Physicians' Health Study
To assess the effect on cardiovascular mortality of alternate-day consumption of 325 milligrams of aspirin and, secondarily, the effect on cancer incidence of alternate-day consumption of 50 milligrams of beta-carotene.
|Study Design:||Allocation: Randomized
Primary Purpose: Prevention
|Study Start Date:||September 1981|
|Study Completion Date:||December 1996|
|Primary Completion Date:||December 1995 (Final data collection date for primary outcome measure)|
Thrombosis plays a major role in the late stages of coronary occlusion. Platelet aggregation is a large component in the formation of arterial thrombi. In pharmacologic studies, aspirin has been shown to inhibit platelet aggregation and, therefore, might be expected to prevent coronary occlusion. These effects are apparent in the dose range of l00-l000 mg/day, and may be most evident at l60 milligrams daily. Higher doses seem to be no more effective in either inhibition of platelet agreeability or prolonged bleeding time.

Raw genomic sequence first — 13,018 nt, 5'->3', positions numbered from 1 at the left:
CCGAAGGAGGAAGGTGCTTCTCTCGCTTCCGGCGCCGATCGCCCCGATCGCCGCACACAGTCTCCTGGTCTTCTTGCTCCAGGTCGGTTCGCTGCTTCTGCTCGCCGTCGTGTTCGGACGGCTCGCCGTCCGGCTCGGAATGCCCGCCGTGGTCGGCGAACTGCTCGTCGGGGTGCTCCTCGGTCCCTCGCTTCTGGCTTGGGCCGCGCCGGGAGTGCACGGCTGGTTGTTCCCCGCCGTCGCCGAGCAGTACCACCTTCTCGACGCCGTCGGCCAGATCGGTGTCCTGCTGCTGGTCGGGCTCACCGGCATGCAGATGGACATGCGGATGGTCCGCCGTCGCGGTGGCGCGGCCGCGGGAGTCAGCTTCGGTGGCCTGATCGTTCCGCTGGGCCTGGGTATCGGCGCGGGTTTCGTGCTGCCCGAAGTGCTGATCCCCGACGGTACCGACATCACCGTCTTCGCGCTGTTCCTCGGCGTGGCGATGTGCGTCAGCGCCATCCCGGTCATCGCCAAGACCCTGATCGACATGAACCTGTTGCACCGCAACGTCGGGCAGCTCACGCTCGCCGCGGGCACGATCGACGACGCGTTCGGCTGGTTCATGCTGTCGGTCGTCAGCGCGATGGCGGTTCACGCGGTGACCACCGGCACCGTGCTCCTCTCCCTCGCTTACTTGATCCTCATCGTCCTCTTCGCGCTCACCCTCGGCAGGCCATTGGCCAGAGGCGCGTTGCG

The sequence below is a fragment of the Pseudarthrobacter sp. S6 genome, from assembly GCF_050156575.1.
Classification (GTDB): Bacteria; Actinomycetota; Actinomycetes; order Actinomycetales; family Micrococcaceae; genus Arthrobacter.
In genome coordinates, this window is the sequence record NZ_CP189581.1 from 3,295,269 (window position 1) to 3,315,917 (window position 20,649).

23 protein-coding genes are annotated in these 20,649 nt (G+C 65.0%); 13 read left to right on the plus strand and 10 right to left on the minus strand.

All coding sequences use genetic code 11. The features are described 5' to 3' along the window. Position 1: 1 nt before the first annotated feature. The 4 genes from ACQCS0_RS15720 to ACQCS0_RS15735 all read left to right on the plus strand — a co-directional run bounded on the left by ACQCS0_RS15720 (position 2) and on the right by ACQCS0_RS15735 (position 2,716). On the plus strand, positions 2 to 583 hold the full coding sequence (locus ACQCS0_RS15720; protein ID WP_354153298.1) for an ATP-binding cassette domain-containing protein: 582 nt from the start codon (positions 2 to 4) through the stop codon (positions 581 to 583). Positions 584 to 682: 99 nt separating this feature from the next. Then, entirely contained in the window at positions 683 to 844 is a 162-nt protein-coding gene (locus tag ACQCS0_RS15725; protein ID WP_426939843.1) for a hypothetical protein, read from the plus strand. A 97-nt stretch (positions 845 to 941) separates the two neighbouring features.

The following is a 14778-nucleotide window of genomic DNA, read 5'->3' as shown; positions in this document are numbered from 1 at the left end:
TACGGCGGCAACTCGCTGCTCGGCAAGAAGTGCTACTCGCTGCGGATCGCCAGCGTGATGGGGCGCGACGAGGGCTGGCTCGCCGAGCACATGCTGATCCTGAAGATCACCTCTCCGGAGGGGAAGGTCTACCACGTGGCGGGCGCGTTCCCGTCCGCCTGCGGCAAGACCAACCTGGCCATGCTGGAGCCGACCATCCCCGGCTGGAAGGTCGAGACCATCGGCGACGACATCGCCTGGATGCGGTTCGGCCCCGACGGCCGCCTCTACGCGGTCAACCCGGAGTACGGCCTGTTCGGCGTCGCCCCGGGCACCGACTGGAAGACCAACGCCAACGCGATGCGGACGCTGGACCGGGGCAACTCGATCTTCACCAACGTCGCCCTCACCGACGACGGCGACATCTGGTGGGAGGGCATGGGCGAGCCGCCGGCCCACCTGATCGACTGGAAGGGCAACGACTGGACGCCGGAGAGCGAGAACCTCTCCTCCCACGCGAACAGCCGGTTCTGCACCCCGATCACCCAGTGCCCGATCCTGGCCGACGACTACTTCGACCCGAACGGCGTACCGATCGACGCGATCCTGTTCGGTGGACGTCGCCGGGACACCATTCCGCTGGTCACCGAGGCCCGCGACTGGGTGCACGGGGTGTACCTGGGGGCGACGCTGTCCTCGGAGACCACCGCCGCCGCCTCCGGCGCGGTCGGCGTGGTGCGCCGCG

Although an early case-control study by Jick and Miettinen showed a large benefit, most observational studies had shown a cardiovascular benefit of about 20 percent. Conclusive data could only result from a randomized trial with a large sample size.
Randomized, double-blind, fixed sample. Participants were randomized into one of four treatment groups: one 325 milligram aspirin tablet every other day, alternating with one 30 milligram capsule of beta-carotene; one aspirin every other day, alternating with one capsule of beta-carotene placebo; one aspirin placebo tablet every other day, alternating with one capsule of beta-carotene; and one aspirin placebo tablet every other day, alternating with one capsule of beta-carotene placebo. Major endpoints for the cardiovascular component of the study were cardiovascular mortality, total mortality, and coronary events.
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